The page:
Cyekeia Lee is a little bit like the hub in the middle of the spokes of a bicycle wheel. In her role at The Learning Network of Greater Kalamazoo, she must bring together the many and various educators, organizations and community efforts that are all working to help the area’s most vulnerable students succeed.
It’s a job that’s a bit like herding cats, but the Romulus native says she stays focused on the ultimate goal of helping students.
“I was once one of those students I am trying to help,” says Lee, who is 35. “From my lived experiences of being a low-income student and being a first-generation college student, I know the supports that got me through. That’s why it is so important for me to bring the right people to the table, so somebody else will have the opportunity I had.”
How did you get where you are today?
For the last four years I worked as a consultant for the National Association for the Education of Homeless Children and Youth, working in 17 states to remove education barriers for homeless students, particularly those in college.
While it was an amazing platform, I was in 17 states. I’d be in Georgia for two days and then in Boston for a few days and then somewhere else. And while I learned a lot, I really felt the need to be in one place and one state, so I put my feelers out to see if I could find something in my own backyard of Michigan and lucked upon the job here.
What attracted you to this job?
It’s a cradle-to-career continuum. I had been working to remove education barriers for homeless students primarily at the higher-education level, but I know you just don’t wake up one day and go to college, right? There’s all those formative years on the way and stops along the pipeline you have to make — high school, middle school, elementary school, preschool — and they all have an impact on your success.
So when I saw this job encompassed all those, I knew that was where I needed to be, to work within the whole continuum.
What is The Learning Network?
It’s a network. We don’t do direct service to students, but we are connecting with the educators and the community partners to best support students. We bring folks together who would not regularly be in the same room, and we are going to be the megaphone for what work is being done in the area.
Take literacy efforts, for example. There are tons of folks working on reading initiatives in Kalamazoo, but they are siloed. We’ve been asked to “please be the megaphone on this,” to be the ones saying, “Hey, there’s these literacy initiatives going on with kindergarten” or “There’s this program for the fifth grade.” Unless you’re in the literacy inner circle, you don’t really know all the reading initiatives that are going on in the area.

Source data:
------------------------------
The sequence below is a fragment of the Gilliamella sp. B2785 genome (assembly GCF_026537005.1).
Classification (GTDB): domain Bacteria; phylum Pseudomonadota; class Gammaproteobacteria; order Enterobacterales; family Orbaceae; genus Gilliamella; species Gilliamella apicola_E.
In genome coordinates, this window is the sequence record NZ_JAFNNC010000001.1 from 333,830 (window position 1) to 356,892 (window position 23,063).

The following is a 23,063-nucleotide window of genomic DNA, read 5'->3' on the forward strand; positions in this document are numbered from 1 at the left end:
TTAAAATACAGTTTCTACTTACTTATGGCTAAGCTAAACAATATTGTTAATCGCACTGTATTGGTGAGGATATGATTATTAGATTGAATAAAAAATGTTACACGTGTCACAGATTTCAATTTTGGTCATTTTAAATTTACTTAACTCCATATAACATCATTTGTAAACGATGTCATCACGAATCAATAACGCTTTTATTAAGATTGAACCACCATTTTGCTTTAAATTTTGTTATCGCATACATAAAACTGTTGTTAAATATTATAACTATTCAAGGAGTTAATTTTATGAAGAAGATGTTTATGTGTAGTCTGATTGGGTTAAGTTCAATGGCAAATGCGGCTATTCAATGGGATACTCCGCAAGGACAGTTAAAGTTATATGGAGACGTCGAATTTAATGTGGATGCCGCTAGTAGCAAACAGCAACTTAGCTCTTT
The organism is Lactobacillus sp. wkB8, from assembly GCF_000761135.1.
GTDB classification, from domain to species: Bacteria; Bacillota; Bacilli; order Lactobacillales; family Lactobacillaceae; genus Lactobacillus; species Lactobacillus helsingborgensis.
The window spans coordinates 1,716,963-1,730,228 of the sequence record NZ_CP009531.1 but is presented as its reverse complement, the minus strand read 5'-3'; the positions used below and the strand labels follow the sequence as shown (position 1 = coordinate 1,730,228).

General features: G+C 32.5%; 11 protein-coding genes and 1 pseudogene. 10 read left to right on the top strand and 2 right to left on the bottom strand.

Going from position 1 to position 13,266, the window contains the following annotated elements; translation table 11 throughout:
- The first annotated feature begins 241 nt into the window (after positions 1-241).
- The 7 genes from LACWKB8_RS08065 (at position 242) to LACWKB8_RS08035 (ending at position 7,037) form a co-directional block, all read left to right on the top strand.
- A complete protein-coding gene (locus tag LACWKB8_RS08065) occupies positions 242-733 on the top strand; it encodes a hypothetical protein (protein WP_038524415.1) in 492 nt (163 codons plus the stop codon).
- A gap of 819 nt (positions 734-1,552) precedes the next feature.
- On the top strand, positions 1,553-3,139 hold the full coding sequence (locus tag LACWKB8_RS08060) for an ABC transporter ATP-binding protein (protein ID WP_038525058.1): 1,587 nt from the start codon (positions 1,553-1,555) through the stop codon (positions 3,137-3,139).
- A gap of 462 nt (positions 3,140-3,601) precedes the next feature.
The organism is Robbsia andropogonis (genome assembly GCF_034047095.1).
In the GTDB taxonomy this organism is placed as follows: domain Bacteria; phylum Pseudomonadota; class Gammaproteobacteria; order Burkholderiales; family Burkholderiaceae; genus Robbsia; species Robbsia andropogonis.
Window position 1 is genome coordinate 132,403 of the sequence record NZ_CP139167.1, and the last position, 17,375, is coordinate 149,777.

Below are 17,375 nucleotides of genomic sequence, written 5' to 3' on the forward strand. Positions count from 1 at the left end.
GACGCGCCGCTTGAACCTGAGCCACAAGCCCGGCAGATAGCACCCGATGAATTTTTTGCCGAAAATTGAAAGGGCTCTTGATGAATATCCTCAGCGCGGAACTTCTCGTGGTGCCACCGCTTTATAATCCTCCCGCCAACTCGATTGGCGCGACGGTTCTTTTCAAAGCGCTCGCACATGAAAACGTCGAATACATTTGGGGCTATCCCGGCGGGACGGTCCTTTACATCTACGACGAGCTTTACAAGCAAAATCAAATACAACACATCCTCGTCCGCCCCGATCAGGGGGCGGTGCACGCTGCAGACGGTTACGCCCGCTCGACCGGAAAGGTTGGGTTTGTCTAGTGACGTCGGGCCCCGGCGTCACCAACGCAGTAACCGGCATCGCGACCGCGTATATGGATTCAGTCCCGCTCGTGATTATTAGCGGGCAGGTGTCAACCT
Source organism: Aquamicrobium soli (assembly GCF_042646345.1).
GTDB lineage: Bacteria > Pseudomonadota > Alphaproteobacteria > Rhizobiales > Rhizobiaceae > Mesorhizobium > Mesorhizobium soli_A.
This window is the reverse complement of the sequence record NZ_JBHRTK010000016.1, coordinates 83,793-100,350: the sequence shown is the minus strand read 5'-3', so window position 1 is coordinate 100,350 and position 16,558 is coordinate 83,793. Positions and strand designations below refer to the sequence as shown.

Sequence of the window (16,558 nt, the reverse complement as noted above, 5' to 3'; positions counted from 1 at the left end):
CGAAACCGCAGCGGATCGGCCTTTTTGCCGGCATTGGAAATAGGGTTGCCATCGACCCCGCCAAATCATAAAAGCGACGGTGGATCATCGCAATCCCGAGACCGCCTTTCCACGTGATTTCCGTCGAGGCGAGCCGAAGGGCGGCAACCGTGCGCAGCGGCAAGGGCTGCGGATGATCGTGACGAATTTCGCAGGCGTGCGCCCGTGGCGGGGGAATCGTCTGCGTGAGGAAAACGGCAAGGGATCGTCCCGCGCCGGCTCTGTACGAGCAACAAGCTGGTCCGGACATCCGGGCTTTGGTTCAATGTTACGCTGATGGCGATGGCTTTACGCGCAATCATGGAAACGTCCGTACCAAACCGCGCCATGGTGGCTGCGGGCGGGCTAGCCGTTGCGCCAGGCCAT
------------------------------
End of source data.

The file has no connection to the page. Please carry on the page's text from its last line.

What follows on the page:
We need to have people come together. We are working harder, not smarter, if we’re working alone. My goal is to break down those silos and get people to meet regularly, talk about the barriers in different areas and get kids what they need.
Have you found that people are receptive to this goal?
Somewhat. The Learning Network has been around for seven years and has had some reboots and starts and stops, so I think sometimes people are like, “There they go again.” But at the same time, those folks that are really there to help the students tell us, “Give me a seat at the table and I’ll be there.” At the end of the day, those who really care about helping the students want to do whatever they need to.
What kind of student were you?
I was a bit of a nerd. I was one of those kids that read the dictionary for fun. My older siblings would ask, “What’s wrong with her?” They’d be watching Yo MTV Raps and I’d be asking them, “Hey, did you know the word onomatopoeia is one of the longest words in the English language?” And they’d be like, “What?”
What was the most influential experience in your life?
I was in a gifted program when I was in seventh grade and was the only African-American student in the program at the time. I faced some difficulty because students are young and young people will tease you about anything. I had a teacher, Miss Winters, who, when I would say, “I don’t think this is a good program for me” or “I don’t belong here,” really advocated for me to stick the program out. That was an aha moment — I learned that you’re in the places you deserve to be in, you’re there for a reason and people will advocate for you to be there.
What’s been your biggest challenge?
When I worked at Wayne State, I was part of the teachers’ union, so I had a lot of employment security. Literally, I could wear a jogging suit to work and no one could do anything about it, but I gave up that security to be a consultant. It was tough to go from having the right to wear a jogging suit to work to not having health insurance or job security.
Why did you want to do that?
When I was at Wayne State, I had been working with a homeless student who was 19 and had become one of my favorites. One day I went to check on him and when I pulled his name up in the system, it said “Deceased” at the top of the screen. To this day I don’t know what happened to him, but I thought, “This is not OK for us to lose homeless students.” I could not sit comfortably with my job security knowing that students were being failed.